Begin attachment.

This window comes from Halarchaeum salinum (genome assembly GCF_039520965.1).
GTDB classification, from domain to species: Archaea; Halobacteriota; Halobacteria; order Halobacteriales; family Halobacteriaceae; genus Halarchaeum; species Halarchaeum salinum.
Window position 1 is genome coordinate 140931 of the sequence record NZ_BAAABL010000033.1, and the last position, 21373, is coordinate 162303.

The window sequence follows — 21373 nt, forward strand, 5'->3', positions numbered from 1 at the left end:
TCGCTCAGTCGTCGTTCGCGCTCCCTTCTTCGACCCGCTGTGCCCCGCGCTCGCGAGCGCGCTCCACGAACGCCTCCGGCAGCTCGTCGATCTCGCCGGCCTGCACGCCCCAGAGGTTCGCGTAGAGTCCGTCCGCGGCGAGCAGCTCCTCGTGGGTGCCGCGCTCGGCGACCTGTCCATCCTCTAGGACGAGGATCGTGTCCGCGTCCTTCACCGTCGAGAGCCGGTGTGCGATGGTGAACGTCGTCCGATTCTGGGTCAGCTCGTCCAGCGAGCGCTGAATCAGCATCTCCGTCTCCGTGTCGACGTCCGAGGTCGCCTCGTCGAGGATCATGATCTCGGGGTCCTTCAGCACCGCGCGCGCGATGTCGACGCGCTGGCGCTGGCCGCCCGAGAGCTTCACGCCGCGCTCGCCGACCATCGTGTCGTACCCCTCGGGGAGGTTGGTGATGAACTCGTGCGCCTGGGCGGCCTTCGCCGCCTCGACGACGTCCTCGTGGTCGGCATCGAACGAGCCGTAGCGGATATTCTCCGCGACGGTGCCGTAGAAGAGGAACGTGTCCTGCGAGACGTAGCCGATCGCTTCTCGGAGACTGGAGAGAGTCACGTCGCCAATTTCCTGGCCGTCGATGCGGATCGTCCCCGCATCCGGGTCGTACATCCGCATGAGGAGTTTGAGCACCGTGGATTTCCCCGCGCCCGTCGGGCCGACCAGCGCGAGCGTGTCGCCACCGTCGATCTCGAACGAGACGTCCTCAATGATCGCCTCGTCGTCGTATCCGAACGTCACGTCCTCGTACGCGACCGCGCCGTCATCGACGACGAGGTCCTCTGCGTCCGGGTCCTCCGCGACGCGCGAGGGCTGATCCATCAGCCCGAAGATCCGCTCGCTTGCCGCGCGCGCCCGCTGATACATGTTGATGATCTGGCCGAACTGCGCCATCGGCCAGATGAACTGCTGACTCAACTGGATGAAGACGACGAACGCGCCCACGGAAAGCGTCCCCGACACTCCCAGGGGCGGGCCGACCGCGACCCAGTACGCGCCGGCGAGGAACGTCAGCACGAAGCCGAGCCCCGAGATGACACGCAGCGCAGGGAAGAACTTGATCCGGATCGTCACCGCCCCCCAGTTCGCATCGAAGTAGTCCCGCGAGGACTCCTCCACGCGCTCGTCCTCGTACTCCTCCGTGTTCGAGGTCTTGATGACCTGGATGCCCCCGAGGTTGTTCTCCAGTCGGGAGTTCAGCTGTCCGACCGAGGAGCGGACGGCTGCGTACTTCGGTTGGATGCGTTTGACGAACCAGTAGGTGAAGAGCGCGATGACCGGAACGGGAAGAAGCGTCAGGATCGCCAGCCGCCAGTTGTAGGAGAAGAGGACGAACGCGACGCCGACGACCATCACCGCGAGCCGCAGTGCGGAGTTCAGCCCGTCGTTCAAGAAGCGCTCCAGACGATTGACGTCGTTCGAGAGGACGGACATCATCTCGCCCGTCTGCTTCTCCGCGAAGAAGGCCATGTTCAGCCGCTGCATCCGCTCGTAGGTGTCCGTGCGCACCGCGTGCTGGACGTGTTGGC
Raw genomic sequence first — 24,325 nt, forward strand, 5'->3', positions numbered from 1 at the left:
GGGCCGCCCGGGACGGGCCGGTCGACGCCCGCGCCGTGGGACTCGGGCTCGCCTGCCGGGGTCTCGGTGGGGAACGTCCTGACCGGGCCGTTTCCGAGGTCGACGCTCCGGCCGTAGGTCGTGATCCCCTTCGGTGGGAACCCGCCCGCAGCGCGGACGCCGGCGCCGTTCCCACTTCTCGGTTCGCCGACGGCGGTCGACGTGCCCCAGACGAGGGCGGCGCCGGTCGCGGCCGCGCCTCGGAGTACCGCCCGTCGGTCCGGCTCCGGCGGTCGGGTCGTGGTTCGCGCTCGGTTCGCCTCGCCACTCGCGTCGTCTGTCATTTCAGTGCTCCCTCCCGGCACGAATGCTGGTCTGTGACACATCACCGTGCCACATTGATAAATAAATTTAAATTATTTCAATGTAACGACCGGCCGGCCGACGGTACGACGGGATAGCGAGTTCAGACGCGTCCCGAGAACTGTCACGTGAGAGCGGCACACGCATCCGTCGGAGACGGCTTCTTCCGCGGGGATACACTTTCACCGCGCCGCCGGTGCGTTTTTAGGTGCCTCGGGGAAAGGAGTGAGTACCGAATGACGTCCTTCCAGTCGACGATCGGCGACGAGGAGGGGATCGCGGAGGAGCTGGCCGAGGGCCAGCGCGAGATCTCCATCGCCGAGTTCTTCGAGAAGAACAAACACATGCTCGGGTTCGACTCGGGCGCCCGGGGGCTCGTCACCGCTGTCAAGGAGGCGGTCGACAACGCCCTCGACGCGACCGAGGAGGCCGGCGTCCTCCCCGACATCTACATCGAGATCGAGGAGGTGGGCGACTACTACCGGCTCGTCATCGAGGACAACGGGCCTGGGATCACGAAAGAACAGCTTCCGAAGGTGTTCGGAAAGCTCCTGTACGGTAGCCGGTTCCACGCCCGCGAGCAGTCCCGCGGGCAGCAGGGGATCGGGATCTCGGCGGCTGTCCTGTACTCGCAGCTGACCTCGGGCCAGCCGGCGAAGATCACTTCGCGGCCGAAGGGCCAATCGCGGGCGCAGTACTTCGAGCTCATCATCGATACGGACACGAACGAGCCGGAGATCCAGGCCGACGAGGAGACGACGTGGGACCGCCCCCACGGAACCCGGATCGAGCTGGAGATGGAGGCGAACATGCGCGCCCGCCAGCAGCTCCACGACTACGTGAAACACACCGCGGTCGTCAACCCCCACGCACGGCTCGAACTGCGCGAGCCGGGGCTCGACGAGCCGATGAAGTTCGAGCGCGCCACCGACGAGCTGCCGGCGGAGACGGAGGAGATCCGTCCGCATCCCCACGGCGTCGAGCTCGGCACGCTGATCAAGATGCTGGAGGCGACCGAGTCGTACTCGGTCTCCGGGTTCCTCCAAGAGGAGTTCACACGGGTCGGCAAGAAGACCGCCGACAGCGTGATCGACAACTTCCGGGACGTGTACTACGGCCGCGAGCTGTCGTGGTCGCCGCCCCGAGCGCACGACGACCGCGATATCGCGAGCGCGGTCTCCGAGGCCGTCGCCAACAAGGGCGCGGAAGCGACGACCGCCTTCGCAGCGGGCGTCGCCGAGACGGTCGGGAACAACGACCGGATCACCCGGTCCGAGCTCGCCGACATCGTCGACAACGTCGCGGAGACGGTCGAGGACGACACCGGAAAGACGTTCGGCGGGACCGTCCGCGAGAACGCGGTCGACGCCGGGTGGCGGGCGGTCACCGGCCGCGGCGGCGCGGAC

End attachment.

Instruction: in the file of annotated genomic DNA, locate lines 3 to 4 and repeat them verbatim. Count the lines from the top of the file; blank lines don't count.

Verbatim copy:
Window position 1 is genome coordinate 140931 of the sequence record NZ_BAAABL010000033.1, and the last position, 21373, is coordinate 162303.

The window sequence follows — 21373 nt, forward strand, 5'->3', positions numbered from 1 at the left end: